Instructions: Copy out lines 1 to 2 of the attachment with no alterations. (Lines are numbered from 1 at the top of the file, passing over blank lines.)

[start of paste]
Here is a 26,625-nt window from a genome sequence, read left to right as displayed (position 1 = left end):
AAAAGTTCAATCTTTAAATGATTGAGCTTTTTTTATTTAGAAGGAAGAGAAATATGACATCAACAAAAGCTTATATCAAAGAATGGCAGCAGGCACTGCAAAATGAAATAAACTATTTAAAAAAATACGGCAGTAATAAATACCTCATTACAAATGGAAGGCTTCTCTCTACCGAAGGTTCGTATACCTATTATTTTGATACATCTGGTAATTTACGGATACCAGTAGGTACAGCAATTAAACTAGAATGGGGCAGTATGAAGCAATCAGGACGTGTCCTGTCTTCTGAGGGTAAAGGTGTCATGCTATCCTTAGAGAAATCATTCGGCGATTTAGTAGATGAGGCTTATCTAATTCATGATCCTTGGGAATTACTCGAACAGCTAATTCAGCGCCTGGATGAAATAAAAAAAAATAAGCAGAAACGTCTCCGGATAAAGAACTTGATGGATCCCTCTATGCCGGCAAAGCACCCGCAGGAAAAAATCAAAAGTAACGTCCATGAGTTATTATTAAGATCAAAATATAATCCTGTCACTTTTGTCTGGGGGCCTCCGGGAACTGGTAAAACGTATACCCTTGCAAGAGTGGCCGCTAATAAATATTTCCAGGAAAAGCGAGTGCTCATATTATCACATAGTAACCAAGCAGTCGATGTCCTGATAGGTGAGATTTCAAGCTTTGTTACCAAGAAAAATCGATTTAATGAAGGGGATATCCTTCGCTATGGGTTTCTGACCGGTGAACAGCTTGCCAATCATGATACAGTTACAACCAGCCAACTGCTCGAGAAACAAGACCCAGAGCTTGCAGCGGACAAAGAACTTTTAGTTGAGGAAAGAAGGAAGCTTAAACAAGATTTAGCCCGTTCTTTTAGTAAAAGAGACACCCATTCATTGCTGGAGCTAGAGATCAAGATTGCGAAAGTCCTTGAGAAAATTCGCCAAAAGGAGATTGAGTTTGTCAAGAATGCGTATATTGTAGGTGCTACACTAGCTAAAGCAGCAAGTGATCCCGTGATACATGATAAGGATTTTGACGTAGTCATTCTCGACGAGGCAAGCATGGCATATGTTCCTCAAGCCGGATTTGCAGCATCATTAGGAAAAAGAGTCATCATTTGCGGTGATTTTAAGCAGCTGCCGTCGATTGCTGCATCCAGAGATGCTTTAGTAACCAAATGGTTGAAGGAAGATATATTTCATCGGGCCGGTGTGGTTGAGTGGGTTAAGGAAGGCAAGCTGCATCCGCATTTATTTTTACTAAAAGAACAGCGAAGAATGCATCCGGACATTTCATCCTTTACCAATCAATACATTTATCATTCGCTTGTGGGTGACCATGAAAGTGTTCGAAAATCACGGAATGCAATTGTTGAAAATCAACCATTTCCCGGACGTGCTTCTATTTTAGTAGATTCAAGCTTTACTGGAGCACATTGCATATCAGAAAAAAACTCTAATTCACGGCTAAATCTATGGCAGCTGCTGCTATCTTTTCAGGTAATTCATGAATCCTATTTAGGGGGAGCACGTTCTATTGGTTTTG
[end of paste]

Here is a 26,625-nt window from a genome sequence, read left to right as displayed (position 1 = left end):
AAAAGTTCAATCTTTAAATGATTGAGCTTTTTTTATTTAGAAGGAAGAGAAATATGACATCAACAAAAGCTTATATCAAAGAATGGCAGCAGGCACTGCAAAATGAAATAAACTATTTAAAAAAATACGGCAGTAATAAATACCTCATTACAAATGGAAGGCTTCTCTCTACCGAAGGTTCGTATACCTATTATTTTGATACATCTGGTAATTTACGGATACCAGTAGGTACAGCAATTAAACTAGAATGGGGCAGTATGAAGCAATCAGGACGTGTCCTGTCTTCTGAGGGTAAAGGTGTCATGCTATCCTTAGAGAAATCATTCGGCGATTTAGTAGATGAGGCTTATCTAATTCATGATCCTTGGGAATTACTCGAACAGCTAATTCAGCGCCTGGATGAAATAAAAAAAAATAAGCAGAAACGTCTCCGGATAAAGAACTTGATGGATCCCTCTATGCCGGCAAAGCACCCGCAGGAAAAAATCAAAAGTAACGTCCATGAGTTATTATTAAGATCAAAATATAATCCTGTCACTTTTGTCTGGGGGCCTCCGGGAACTGGTAAAACGTATACCCTTGCAAGAGTGGCCGCTAATAAATATTTCCAGGAAAAGCGAGTGCTCATATTATCACATAGTAACCAAGCAGTCGATGTCCTGATAGGTGAGATTTCAAGCTTTGTTACCAAGAAAAATCGATTTAATGAAGGGGATATCCTTCGCTATGGGTTTCTGACCGGTGAACAGCTTGCCAATCATGATACAGTTACAACCAGCCAACTGCTCGAGAAACAAGACCCAGAGCTTGCAGCGGACAAAGAACTTTTAGTTGAGGAAAGAAGGAAGCTTAAACAAGATTTAGCCCGTTCTTTTAGTAAAAGAGACACCCATTCATTGCTGGAGCTAGAGATCAAGATTGCGAAAGTCCTTGAGAAAATTCGCCAAAAGGAGATTGAGTTTGTCAAGAATGCGTATATTGTAGGTGCTACACTAGCTAAAGCAGCAAGTGATCCCGTGATACATGATAAGGATTTTGACGTAGTCATTCTCGACGAGGCAAGCATGGCATATGTTCCTCAAGCCGGATTTGCAGCATCATTAGGAAAAAGAGTCATCATTTGCGGTGATTTTAAGCAGCTGCCGTCGATTGCTGCATCCAGAGATGCTTTAGTAACCAAATGGTTGAAGGAAGATATATTTCATCGGGCCGGTGTGGTTGAGTGGGTTAAGGAAGGCAAGCTGCATCCGCATTTATTTTTACTAAAAGAACAGCGAAGAATGCATCCGGACATTTCATCCTTTACCAATCAATACATTTATCATTCGCTTGTGGGTGACCATGAAAGTGTTCGAAAATCACGGAATGCAATTGTTGAAAATCAACCATTTCCCGGACGTGCTTCTATTTTAGTAGATTCAAGCTTTACTGGAGCACATTGCATATCAGAAAAAAACTCTAATTCACGGCTAAATCTATGGCAGCTGCTGCTATCTTTTCAGGTAATTCATGAATCCTATTTAGGGGGAGCACGTTCTATTGGTTTTG